Monday, March 4, 2013

Brasas - Latin American Street Food

I was working quite late last night, work just seemed to pile up and my outbox just couldn't equalize with my inbox.  I was going nuts and right as I was about to completely lose it I get this picture on Whatsapp.

My girl was in Podium at Brasas, the Latin American restaurant I have been hearing about.  I am not one to look at food porn pics but I am a guy and the prospect of eating copious amounts of roast meat excites me.  This girl is a keeper!  I squint and scan at the menu picture and request the pork grilled wrap.  I am usually a beef eater but heck, change is good every so often.  

 This is the salad my girl ordered for herself while waiting.  Meat and vegetables for P150, quite impressive!

 And this is what the takeout looked like.  It was the grilled Beef Wrap and Pork Wrap.  The pork wrap had cheese (P30 add on).  The darker colored wraps are the beef.

Patacones! Plantains with pork and cheese

Sure they have rice meals too but I ordered a wrap simply because its supposed to be "street food" and I sort of can picture the wraps being carted around like Shawarma.  Matter of fact, why is it so similar?  The South American roast meat wrapped in a tortilla and the Middle Eastern roast meat wrapped in pita bread?  I was curious but no amount of Googling gave me a conclusive answer.  Naturally you will only find pork in the South American menu - no need to explain why I hope and tortilla being made with corn flour vs pita using wheat.

My guess is that the tortilla having originated from Spain which has historically has been intertwined to the Middle East through cultural cross pollination due to historical invasions - both ways, Spain then colonized South America bringing the practice of wrapping roast meat.  So again, my theory is Spain got the idea from Pita from the Middle East or perhaps other Mediterranean countries such as Greece and Turkey and then brought it to South America because the ties with the Middle East predate the era of colonization.  Well, anyway....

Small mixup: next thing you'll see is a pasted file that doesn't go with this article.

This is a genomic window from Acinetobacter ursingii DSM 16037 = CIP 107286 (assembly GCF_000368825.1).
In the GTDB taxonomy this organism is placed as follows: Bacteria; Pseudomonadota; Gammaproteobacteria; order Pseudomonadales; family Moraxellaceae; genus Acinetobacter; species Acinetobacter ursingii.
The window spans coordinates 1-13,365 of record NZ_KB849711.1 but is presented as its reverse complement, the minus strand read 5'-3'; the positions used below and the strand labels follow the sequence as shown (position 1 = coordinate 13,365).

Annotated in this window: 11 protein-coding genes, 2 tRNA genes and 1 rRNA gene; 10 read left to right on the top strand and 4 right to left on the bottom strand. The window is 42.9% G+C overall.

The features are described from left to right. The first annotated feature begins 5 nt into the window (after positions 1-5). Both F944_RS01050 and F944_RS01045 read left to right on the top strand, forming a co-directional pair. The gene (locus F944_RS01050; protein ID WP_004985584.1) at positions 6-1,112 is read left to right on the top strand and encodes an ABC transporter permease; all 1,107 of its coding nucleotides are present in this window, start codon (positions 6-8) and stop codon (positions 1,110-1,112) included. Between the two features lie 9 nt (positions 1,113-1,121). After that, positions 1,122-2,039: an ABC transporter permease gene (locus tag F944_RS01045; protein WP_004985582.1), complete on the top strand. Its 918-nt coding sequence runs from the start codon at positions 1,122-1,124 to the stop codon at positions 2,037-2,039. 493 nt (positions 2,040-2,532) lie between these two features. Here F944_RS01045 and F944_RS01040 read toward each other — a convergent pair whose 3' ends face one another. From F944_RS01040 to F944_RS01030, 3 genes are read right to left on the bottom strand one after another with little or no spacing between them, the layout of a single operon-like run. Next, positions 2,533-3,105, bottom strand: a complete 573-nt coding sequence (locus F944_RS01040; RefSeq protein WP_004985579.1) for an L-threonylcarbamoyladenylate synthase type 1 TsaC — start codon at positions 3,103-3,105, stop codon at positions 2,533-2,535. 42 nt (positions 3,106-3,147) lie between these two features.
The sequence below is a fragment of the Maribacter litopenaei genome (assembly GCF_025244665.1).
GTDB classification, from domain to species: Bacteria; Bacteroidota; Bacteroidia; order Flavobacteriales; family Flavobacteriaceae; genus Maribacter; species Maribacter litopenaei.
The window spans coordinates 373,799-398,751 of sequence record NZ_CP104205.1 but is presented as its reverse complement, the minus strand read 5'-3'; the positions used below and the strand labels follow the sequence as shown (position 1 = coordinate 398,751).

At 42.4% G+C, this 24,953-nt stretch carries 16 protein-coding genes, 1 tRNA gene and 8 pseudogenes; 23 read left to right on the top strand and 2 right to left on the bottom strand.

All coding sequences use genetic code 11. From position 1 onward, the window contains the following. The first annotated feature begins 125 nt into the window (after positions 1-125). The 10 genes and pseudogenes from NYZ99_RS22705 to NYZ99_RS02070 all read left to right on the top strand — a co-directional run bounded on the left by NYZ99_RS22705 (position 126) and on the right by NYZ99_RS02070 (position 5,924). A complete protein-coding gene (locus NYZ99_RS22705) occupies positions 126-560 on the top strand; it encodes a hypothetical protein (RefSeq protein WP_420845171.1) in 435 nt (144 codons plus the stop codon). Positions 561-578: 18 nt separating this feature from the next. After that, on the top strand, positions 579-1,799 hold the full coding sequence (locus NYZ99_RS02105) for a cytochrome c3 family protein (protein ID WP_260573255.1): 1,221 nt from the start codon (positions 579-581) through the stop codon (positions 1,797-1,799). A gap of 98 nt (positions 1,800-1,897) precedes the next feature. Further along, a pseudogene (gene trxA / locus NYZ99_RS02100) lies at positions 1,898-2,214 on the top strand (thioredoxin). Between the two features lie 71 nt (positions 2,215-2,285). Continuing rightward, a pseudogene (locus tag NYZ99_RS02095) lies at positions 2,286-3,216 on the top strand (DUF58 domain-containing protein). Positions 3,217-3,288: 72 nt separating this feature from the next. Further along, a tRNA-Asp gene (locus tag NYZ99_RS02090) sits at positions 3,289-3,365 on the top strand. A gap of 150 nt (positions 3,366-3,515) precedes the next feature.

From the three dishes I tried I see what Brasas is all about, a deep, rich smoky flavor and this exuding juiciness to the meat and that is even with it being takeout and reheated - very impressive indeed.  The flavors of the wraps are strong, accentuated by peppers and something slightly sour, my guess is some lemon.  Admittedly the pork was nowhere as good as the beef wrap but I should have known that already. 

And even more similarities with Middle Eastern food are the sauces, chipotle for spice and hmmm, something orangey and mild which are like the spicy and not spicy yoghurt sauces.

I am rambling, in conclusion the food is truly excellent.  The Patacones were crunchy and we got five pieces for 140 pesos so with the two wraps the bill was P520 which isn't too bad because it is quite filling and we could have done with sharing one wrap.  The beef wrap is what to get, don't bother adding cheese, it doesn't need it and why get extra calories.  I'm going to go to Brasas myself and eat right there soon, its that good.

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